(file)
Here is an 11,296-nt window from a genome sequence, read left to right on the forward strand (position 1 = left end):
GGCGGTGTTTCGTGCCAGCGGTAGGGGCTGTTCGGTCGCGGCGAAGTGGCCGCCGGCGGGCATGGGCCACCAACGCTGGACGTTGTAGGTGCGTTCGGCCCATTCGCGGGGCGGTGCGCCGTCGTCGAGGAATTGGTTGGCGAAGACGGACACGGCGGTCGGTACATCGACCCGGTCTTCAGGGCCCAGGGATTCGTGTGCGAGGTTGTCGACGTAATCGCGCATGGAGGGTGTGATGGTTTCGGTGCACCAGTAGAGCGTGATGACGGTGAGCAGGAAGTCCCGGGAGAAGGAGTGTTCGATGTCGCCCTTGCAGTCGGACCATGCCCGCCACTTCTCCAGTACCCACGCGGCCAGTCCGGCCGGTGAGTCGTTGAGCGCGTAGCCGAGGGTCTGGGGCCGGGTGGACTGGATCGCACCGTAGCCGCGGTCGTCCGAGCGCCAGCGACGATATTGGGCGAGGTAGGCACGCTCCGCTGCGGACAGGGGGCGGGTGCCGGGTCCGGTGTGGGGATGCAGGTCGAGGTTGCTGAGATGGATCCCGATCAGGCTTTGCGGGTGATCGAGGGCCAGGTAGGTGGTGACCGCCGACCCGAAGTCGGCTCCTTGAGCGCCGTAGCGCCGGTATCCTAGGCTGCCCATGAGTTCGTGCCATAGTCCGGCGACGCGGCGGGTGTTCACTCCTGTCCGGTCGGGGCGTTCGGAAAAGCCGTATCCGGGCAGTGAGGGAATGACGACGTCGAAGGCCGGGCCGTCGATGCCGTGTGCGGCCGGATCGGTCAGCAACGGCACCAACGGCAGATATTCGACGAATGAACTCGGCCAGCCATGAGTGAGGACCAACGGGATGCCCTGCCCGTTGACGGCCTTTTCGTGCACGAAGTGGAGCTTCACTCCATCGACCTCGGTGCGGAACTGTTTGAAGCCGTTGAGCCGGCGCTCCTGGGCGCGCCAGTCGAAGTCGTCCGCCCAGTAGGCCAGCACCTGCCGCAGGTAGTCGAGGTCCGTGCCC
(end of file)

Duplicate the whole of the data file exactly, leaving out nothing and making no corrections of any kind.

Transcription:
Here is an 11,296-nt window from a genome sequence, read left to right on the forward strand (position 1 = left end):
GGCGGTGTTTCGTGCCAGCGGTAGGGGCTGTTCGGTCGCGGCGAAGTGGCCGCCGGCGGGCATGGGCCACCAACGCTGGACGTTGTAGGTGCGTTCGGCCCATTCGCGGGGCGGTGCGCCGTCGTCGAGGAATTGGTTGGCGAAGACGGACACGGCGGTCGGTACATCGACCCGGTCTTCAGGGCCCAGGGATTCGTGTGCGAGGTTGTCGACGTAATCGCGCATGGAGGGTGTGATGGTTTCGGTGCACCAGTAGAGCGTGATGACGGTGAGCAGGAAGTCCCGGGAGAAGGAGTGTTCGATGTCGCCCTTGCAGTCGGACCATGCCCGCCACTTCTCCAGTACCCACGCGGCCAGTCCGGCCGGTGAGTCGTTGAGCGCGTAGCCGAGGGTCTGGGGCCGGGTGGACTGGATCGCACCGTAGCCGCGGTCGTCCGAGCGCCAGCGACGATATTGGGCGAGGTAGGCACGCTCCGCTGCGGACAGGGGGCGGGTGCCGGGTCCGGTGTGGGGATGCAGGTCGAGGTTGCTGAGATGGATCCCGATCAGGCTTTGCGGGTGATCGAGGGCCAGGTAGGTGGTGACCGCCGACCCGAAGTCGGCTCCTTGAGCGCCGTAGCGCCGGTATCCTAGGCTGCCCATGAGTTCGTGCCATAGTCCGGCGACGCGGCGGGTGTTCACTCCTGTCCGGTCGGGGCGTTCGGAAAAGCCGTATCCGGGCAGTGAGGGAATGACGACGTCGAAGGCCGGGCCGTCGATGCCGTGTGCGGCCGGATCGGTCAGCAACGGCACCAACGGCAGATATTCGACGAATGAACTCGGCCAGCCATGAGTGAGGACCAACGGGATGCCCTGCCCGTTGACGGCCTTTTCGTGCACGAAGTGGAGCTTCACTCCATCGACCTCGGTGCGGAACTGTTTGAAGCCGTTGAGCCGGCGCTCCTGGGCGCGCCAGTCGAAGTCGTCCGCCCAGTAGGCCAGCACCTGCCGCAGGTAGTCGAGGTCCGTGCCC